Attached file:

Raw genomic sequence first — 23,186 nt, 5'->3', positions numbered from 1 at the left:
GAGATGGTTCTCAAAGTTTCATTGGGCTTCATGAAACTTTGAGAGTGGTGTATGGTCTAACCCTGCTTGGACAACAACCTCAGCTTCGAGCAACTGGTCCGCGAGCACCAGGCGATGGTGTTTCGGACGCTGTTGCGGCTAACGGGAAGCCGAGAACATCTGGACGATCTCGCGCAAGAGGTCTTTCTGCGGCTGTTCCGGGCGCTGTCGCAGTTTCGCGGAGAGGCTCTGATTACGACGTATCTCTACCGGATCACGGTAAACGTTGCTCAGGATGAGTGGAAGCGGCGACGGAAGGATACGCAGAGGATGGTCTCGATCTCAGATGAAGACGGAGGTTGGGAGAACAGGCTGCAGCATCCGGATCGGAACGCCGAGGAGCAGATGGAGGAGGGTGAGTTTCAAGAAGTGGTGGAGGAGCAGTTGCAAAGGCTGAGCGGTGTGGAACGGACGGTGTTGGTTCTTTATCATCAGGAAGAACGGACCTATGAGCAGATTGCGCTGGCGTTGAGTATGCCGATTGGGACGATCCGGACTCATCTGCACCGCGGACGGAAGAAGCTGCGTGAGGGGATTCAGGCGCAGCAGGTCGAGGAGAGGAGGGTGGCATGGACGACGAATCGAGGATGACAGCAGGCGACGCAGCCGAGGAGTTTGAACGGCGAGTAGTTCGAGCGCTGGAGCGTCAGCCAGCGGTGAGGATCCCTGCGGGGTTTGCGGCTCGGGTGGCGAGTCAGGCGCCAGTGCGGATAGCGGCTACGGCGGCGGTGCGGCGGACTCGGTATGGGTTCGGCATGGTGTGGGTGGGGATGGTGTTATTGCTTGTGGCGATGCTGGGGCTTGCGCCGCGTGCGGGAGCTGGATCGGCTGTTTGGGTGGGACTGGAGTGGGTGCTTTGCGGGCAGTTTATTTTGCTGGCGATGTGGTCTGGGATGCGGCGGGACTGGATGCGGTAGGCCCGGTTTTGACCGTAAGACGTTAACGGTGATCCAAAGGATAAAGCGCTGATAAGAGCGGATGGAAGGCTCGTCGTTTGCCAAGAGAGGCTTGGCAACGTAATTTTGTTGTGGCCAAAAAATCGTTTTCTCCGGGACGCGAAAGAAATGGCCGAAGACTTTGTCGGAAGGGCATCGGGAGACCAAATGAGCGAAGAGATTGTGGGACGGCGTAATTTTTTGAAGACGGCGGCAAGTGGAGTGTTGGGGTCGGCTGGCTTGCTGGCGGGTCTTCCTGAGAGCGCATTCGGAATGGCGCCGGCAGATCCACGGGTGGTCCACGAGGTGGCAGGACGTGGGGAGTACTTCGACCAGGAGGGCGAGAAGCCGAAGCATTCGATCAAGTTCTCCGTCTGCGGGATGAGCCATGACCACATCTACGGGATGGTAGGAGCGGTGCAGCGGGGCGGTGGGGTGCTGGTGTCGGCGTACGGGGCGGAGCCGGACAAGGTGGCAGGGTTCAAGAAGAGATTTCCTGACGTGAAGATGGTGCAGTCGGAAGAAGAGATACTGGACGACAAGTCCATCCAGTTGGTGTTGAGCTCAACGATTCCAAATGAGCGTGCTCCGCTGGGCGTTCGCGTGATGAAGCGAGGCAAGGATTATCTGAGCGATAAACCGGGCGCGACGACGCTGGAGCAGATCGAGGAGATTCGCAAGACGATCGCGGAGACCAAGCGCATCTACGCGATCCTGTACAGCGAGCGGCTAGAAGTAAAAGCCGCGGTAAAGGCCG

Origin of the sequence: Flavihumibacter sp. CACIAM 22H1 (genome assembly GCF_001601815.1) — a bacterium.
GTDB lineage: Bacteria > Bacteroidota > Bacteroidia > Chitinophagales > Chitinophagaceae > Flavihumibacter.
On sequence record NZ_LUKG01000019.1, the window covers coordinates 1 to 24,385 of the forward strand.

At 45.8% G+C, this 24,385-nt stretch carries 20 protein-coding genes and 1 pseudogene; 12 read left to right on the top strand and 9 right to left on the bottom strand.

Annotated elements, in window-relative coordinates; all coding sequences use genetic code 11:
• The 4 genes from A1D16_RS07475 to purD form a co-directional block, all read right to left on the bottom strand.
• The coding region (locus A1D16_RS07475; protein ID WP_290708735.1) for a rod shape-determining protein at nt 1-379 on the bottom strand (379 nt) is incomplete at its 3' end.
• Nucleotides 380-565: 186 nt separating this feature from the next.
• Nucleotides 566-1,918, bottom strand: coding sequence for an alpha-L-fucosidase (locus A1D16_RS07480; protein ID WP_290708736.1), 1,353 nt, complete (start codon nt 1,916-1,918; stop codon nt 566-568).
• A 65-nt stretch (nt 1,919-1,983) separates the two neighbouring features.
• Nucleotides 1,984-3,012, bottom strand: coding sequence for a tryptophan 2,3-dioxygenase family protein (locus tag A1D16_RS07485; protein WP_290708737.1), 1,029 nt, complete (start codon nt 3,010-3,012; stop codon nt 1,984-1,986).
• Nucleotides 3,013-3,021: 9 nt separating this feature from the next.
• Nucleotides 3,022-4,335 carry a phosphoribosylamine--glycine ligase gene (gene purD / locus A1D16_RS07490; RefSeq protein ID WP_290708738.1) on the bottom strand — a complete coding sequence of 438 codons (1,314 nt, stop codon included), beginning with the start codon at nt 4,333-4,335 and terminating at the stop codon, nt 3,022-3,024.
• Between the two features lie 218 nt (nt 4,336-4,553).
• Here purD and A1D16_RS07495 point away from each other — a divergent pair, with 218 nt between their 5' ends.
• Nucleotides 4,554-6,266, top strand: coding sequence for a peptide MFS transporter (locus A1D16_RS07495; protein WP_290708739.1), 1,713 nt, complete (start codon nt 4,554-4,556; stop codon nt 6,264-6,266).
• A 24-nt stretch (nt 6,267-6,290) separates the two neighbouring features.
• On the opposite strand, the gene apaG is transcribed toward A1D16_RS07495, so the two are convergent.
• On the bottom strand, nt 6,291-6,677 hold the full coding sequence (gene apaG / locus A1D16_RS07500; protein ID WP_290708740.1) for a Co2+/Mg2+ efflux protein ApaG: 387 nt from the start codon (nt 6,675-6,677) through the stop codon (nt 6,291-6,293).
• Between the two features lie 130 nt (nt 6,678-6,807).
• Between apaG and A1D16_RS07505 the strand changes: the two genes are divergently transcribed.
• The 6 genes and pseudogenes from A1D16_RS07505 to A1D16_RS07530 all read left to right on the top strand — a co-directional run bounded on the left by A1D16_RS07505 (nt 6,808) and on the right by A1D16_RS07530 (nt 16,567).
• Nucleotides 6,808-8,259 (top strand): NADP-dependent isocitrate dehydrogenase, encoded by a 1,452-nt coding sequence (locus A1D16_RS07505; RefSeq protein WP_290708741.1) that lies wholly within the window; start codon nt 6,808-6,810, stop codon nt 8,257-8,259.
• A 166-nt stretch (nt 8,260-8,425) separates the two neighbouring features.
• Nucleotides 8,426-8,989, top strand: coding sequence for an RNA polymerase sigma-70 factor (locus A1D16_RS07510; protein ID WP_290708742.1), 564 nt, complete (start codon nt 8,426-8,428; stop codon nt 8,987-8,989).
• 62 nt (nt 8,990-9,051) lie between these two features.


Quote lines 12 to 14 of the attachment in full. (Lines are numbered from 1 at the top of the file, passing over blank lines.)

• A 65-nt stretch (nt 1,919-1,983) separates the two neighbouring features.
• Nucleotides 1,984-3,012, bottom strand: coding sequence for a tryptophan 2,3-dioxygenase family protein (locus tag A1D16_RS07485; protein WP_290708737.1), 1,029 nt, complete (start codon nt 3,010-3,012; stop codon nt 1,984-1,986).
• Nucleotides 3,013-3,021: 9 nt separating this feature from the next.